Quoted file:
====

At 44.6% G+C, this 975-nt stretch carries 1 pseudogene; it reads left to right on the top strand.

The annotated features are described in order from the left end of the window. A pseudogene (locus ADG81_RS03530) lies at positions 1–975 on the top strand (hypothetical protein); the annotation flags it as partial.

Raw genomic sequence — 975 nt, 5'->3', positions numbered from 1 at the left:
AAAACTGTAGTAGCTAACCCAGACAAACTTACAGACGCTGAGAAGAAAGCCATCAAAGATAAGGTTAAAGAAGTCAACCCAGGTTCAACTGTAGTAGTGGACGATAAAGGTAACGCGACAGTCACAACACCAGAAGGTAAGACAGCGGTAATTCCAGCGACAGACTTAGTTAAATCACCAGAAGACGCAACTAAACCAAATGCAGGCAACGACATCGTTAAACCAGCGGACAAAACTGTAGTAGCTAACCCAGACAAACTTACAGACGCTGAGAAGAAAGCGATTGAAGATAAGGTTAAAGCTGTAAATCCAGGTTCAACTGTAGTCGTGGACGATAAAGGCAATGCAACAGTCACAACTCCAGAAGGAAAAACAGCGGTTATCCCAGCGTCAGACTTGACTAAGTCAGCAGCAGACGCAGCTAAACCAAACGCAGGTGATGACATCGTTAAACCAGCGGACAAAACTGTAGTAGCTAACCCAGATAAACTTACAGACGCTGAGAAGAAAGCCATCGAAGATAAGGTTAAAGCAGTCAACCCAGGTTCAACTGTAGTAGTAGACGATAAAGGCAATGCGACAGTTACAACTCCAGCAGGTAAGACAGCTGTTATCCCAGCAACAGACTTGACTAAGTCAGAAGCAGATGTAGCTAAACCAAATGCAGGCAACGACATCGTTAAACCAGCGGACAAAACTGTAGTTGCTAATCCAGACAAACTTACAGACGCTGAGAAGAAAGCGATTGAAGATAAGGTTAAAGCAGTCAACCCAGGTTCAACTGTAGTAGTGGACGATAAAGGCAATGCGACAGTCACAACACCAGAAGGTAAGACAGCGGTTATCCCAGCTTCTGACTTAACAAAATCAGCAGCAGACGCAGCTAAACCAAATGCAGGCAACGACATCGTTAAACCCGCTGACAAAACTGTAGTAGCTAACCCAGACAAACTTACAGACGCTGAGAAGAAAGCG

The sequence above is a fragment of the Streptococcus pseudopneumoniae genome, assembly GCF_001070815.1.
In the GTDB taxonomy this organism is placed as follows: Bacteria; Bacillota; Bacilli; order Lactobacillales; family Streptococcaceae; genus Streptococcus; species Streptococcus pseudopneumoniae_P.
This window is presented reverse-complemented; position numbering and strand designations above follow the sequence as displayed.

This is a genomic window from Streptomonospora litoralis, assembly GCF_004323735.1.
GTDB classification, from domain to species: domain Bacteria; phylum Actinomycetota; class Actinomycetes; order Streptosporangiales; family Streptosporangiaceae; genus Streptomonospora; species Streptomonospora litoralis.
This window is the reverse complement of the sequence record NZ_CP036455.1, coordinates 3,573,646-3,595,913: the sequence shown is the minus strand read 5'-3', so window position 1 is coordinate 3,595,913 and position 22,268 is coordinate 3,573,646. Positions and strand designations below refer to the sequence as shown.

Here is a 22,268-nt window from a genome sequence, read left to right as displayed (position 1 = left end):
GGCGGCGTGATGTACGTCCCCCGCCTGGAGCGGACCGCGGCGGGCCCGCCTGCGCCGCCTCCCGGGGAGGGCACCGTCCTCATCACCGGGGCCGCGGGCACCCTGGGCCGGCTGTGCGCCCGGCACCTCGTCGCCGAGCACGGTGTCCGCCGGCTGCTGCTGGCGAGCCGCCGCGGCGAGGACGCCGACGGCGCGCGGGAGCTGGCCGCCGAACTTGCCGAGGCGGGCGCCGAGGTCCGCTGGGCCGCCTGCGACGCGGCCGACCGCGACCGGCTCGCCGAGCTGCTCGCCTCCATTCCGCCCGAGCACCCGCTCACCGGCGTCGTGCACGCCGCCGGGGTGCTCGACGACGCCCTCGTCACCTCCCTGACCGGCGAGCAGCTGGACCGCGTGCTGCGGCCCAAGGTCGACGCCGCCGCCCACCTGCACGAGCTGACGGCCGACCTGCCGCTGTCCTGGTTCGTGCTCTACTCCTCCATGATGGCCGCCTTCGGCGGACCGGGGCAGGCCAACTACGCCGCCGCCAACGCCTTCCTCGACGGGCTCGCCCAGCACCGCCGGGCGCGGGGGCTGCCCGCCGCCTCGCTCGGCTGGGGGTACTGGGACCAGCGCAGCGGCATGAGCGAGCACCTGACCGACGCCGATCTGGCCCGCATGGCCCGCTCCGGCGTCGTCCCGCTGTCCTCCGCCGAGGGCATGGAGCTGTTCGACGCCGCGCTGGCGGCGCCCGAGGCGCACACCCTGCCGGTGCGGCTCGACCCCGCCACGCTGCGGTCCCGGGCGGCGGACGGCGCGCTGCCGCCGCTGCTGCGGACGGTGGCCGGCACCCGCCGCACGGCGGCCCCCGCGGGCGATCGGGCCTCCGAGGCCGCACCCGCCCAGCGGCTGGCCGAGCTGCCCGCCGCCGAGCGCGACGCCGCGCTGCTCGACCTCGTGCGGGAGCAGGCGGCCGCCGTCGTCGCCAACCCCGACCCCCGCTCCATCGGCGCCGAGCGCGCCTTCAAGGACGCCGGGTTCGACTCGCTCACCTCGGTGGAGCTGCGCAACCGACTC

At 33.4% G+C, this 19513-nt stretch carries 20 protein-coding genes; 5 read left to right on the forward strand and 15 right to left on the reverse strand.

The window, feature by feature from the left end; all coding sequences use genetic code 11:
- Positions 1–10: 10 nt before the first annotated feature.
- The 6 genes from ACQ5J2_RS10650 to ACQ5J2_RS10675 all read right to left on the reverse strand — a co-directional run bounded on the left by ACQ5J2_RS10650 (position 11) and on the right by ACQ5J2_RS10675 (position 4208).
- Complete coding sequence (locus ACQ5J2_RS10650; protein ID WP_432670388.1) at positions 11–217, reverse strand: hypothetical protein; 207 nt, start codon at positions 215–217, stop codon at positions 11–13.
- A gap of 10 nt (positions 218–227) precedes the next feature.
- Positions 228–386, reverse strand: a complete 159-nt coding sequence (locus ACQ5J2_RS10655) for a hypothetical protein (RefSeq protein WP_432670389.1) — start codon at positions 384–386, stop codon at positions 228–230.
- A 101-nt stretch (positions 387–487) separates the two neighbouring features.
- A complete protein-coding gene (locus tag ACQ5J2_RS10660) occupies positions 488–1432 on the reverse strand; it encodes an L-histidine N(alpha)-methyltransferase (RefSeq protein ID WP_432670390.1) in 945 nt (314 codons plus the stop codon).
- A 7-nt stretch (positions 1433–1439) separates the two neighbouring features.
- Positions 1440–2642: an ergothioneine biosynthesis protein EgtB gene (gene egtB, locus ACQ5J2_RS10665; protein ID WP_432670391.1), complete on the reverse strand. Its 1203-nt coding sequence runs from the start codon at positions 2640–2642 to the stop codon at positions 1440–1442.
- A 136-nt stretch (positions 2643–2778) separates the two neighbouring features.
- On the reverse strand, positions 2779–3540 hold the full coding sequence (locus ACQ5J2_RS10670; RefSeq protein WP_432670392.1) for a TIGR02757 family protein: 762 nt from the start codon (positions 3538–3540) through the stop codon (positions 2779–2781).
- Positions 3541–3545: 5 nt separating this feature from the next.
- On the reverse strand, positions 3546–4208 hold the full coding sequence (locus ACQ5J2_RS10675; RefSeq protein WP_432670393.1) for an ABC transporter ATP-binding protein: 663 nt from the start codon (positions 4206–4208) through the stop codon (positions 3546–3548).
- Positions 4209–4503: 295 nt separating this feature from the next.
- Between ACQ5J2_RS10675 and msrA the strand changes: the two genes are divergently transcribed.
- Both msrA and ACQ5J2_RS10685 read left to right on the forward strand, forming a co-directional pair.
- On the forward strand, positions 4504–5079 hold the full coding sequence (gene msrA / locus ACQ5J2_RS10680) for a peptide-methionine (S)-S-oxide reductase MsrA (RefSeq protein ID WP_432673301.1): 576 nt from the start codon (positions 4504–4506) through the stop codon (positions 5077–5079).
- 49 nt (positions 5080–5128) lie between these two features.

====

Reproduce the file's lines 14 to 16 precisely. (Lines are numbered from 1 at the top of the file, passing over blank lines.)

The window, feature by feature from the left end; all coding sequences use genetic code 11:
- Positions 1–10: 10 nt before the first annotated feature.
- The 6 genes from ACQ5J2_RS10650 to ACQ5J2_RS10675 all read right to left on the reverse strand — a co-directional run bounded on the left by ACQ5J2_RS10650 (position 11) and on the right by ACQ5J2_RS10675 (position 4208).